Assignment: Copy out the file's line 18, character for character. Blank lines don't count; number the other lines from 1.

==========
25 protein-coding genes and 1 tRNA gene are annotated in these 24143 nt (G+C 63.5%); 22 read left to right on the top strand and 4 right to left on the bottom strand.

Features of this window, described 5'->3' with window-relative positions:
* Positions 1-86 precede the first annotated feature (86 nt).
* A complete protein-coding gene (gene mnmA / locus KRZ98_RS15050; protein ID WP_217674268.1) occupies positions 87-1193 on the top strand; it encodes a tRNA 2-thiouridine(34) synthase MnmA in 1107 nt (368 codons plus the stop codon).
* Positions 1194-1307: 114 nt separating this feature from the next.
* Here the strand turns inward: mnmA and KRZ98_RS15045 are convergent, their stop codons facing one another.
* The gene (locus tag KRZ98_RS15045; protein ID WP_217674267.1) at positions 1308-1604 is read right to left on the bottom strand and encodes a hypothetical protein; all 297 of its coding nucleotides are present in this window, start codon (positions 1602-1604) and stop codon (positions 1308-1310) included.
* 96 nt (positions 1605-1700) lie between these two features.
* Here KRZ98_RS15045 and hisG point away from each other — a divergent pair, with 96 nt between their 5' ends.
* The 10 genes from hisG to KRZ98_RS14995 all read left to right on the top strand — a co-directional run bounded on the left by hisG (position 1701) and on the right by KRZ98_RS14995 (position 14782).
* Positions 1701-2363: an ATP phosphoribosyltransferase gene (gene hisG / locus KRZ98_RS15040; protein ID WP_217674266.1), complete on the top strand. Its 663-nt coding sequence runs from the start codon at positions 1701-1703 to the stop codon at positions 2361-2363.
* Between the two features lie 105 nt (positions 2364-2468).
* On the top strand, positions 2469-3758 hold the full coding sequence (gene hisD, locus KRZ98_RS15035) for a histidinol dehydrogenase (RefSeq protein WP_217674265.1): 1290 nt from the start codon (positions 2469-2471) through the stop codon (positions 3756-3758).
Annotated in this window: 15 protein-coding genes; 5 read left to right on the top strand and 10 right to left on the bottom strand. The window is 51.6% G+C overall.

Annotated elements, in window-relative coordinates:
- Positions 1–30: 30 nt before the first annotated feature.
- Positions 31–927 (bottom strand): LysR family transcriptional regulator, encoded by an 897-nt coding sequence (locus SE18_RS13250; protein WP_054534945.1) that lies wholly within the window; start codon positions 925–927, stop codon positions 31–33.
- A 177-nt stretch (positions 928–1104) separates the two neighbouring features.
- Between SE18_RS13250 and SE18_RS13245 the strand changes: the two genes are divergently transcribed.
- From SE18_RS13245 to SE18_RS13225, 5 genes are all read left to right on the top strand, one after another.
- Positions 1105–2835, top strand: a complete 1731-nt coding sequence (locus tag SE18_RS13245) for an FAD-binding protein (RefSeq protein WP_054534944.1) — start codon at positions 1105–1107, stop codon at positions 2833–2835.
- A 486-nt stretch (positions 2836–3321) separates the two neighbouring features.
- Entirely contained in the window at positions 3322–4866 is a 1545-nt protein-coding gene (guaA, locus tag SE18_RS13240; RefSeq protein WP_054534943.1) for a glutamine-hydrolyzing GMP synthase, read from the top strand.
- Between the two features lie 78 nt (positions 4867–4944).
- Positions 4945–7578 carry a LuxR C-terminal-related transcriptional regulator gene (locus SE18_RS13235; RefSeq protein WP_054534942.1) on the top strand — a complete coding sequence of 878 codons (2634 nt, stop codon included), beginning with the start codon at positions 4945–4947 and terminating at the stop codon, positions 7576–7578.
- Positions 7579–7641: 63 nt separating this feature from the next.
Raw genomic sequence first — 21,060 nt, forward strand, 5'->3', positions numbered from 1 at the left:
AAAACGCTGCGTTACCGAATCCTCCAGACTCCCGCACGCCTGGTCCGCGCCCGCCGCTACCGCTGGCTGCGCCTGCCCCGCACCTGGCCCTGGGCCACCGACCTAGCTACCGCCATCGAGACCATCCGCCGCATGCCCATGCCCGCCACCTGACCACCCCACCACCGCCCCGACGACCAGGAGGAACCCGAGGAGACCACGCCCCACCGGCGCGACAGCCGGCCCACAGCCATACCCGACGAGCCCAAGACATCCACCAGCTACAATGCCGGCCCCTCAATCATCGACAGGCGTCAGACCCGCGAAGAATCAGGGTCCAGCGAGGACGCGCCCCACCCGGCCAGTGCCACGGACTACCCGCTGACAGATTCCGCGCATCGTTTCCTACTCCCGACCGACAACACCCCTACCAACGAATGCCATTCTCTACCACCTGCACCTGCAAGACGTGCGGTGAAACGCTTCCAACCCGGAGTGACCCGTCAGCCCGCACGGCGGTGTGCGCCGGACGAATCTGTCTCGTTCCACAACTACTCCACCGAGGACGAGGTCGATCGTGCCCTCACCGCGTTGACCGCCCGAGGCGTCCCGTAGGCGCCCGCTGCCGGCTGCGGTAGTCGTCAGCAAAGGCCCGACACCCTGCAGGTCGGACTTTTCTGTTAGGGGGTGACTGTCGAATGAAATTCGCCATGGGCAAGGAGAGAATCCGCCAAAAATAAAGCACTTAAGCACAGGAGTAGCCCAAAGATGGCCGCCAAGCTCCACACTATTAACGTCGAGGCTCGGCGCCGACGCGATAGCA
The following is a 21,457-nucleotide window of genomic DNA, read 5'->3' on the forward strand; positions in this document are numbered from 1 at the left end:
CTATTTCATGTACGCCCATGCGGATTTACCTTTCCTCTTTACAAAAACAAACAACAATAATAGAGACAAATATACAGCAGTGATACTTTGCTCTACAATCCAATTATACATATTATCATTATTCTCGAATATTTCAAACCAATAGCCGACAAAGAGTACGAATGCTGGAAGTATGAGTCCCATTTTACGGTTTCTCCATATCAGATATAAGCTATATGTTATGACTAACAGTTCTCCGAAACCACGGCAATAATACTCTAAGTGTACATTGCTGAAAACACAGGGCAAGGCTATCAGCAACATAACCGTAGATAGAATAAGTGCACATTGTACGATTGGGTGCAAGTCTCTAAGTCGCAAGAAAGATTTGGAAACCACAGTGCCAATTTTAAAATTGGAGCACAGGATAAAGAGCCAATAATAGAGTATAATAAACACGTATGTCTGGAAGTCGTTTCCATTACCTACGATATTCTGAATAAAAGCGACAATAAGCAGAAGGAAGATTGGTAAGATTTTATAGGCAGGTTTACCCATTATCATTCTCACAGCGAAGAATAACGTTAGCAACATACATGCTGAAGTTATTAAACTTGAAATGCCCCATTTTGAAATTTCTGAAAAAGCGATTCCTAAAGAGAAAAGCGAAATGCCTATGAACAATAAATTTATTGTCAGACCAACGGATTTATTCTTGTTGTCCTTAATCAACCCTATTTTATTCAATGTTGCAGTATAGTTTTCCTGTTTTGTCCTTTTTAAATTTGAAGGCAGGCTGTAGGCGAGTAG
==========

- A 177-nt stretch (positions 928–1104) separates the two neighbouring features.